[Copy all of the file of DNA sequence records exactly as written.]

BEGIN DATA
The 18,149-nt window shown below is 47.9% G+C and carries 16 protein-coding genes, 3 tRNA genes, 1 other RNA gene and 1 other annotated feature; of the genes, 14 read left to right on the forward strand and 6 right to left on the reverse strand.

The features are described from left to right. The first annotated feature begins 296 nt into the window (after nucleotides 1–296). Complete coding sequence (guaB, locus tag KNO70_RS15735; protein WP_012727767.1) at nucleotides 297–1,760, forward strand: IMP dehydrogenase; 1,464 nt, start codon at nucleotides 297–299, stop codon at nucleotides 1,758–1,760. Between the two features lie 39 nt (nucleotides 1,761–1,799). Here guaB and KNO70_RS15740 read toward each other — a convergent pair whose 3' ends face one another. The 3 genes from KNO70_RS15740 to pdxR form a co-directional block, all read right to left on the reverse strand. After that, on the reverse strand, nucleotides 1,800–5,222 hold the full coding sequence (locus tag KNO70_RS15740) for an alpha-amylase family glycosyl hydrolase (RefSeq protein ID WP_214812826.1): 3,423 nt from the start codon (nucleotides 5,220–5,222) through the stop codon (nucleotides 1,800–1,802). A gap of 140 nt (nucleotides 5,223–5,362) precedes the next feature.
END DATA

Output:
The 18,149-nt window shown below is 47.9% G+C and carries 16 protein-coding genes, 3 tRNA genes, 1 other RNA gene and 1 other annotated feature; of the genes, 14 read left to right on the forward strand and 6 right to left on the reverse strand.

The features are described from left to right. The first annotated feature begins 296 nt into the window (after nucleotides 1–296). Complete coding sequence (guaB, locus tag KNO70_RS15735; protein WP_012727767.1) at nucleotides 297–1,760, forward strand: IMP dehydrogenase; 1,464 nt, start codon at nucleotides 297–299, stop codon at nucleotides 1,758–1,760. Between the two features lie 39 nt (nucleotides 1,761–1,799). Here guaB and KNO70_RS15740 read toward each other — a convergent pair whose 3' ends face one another. The 3 genes from KNO70_RS15740 to pdxR form a co-directional block, all read right to left on the reverse strand. After that, on the reverse strand, nucleotides 1,800–5,222 hold the full coding sequence (locus tag KNO70_RS15740) for an alpha-amylase family glycosyl hydrolase (RefSeq protein ID WP_214812826.1): 3,423 nt from the start codon (nucleotides 5,220–5,222) through the stop codon (nucleotides 1,800–1,802). A gap of 140 nt (nucleotides 5,223–5,362) precedes the next feature.